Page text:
Political News

Lawmaker: Abuse claims probed in 2 more Catholic dioceses

Posted September 16

— A state grand jury is investigating allegations of sex abuse by Roman Catholic priests in the Allentown and Harrisburg dioceses, a state lawmaker said, more than a decade after Pennsylvania first got caught up in the clergy abuse scandal that has rocked the church.

Democratic state Rep. Mark Rozzi, who has said he was abused by an eastern Pennsylvania priest more than three decades ago, said he testified before the grand jury several weeks ago in Pittsburgh. His disclosure (http://bit.ly/2d44Ueo ) was first reported by The Morning Call in Allentown.

The Harrisburg Diocese confirmed it has been subpoenaed as part of a grand jury investigation and said it is cooperating with prosecutors, The Morning Call reported.

"We have zero tolerance for offenders and when a report of possible abuse is made in the Diocese of Harrisburg we promptly relay it to public authorities," spokesman Joe Aponick said.

The Allentown Diocese would not comment directly on the report but said its policy is to cooperate with law enforcement.

"The Diocese of Allentown is committed to the protection and safety of children and young people," said spokesman Matt Kerr.

Rozzi declined to provide details on his testimony. But he said "people are going to be really, really shocked, saddened, dismayed when they find out what really happened in the Allentown Diocese."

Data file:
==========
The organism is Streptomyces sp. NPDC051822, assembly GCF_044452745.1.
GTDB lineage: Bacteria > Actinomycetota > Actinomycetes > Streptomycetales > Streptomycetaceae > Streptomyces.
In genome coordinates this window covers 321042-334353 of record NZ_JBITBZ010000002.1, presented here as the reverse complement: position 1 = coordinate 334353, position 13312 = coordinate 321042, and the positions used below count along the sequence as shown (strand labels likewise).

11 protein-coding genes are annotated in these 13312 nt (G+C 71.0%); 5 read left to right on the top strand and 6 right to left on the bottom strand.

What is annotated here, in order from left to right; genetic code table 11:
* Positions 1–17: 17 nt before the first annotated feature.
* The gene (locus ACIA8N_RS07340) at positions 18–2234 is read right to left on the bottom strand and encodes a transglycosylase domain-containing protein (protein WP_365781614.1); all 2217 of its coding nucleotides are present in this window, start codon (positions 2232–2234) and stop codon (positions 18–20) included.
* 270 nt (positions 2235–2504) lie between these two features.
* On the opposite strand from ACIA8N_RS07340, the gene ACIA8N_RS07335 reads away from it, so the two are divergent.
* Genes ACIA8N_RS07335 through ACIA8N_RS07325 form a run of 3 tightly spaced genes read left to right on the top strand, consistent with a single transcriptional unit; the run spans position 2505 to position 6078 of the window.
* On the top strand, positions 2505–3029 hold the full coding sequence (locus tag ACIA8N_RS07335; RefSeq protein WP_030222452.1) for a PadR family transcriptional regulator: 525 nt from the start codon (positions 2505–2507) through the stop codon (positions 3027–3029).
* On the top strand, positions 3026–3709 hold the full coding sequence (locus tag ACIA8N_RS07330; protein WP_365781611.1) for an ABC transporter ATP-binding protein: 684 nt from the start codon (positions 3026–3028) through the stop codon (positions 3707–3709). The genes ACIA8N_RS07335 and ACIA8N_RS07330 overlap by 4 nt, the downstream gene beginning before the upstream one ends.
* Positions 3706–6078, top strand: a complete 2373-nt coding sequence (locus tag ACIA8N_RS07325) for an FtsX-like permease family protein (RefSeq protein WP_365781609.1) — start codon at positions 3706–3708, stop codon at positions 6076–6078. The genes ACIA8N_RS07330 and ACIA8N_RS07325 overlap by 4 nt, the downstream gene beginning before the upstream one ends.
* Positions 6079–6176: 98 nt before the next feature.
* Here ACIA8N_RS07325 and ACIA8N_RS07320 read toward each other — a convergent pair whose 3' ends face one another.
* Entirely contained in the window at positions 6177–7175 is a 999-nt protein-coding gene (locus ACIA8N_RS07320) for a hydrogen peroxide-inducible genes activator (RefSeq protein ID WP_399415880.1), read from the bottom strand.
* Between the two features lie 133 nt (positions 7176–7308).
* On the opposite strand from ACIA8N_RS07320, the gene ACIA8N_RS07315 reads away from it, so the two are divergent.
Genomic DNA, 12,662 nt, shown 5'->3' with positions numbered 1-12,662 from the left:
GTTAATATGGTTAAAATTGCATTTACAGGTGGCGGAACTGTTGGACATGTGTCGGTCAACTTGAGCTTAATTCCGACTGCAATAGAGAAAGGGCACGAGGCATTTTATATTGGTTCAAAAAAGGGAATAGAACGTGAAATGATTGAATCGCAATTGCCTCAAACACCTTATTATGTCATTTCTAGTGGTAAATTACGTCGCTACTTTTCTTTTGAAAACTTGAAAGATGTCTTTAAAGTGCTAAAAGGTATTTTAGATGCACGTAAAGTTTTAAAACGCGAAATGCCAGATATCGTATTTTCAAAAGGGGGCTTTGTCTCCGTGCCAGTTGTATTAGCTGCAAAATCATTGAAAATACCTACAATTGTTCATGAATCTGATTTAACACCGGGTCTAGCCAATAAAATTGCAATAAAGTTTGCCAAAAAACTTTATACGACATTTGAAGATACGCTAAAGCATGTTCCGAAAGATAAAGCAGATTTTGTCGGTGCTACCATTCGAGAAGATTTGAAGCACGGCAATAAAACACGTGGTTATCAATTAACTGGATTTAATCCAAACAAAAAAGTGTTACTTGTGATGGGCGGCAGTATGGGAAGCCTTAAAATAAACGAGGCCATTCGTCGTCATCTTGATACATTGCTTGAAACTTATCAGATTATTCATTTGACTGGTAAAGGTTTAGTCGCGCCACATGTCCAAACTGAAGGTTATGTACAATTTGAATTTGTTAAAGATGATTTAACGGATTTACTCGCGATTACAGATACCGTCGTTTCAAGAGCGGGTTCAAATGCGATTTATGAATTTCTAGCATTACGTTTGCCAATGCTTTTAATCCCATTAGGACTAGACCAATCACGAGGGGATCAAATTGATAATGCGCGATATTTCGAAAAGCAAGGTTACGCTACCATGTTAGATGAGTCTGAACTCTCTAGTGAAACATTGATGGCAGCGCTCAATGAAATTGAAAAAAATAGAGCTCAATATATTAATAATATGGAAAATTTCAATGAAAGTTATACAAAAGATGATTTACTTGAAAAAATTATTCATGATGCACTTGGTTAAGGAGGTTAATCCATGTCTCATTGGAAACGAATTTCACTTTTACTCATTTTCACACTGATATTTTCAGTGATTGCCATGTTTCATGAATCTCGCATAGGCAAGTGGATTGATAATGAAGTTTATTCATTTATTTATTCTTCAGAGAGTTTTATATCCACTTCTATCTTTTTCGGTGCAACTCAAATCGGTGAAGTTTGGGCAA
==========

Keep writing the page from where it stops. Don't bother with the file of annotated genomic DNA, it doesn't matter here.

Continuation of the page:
Clergy sex abuse erupted into a national crisis for the Catholic Church in 2002 when The Boston Globe persuaded a judge to unseal personnel files in the Archdiocese of Boston.

The revelations about bishops moving abusive priests among parishes without warning parents or police caused an uproar that forced American dioceses to investigate how they had dealt with abusers and treated victims going back decades.

The Philadelphia Archdiocese was hit by one of the worst scandals. A grand jury in 2005 accused it of covering up decades of abuse by dozens of priests. Then in 2011, another grand jury said the archdiocese had kept on assignment more than three dozen priests facing serious abuse allegations.

In March, a state grand jury report said two former bishops who led the Altoona-Johnstown Diocese had helped cover up the sexual abuse of hundreds of children by priests and other religious leaders over 40 years. One of the bishops died in 2005; the other, who is retired, has denied any wrongdoing.

The attorney general's office later confirmed it was using a grand jury to investigate other Catholic dioceses as well.

Jeffrey Johnson, a spokesman for the attorney general, said he could not comment on the lawmaker's claim, but he said a hotline set up after the Altoona-Johnstown report has generated calls from beyond that diocese.

Dioceses across the country have paid more than $3 billion on settlements with victims since the 1950s, according to the church's own studies and news reports.

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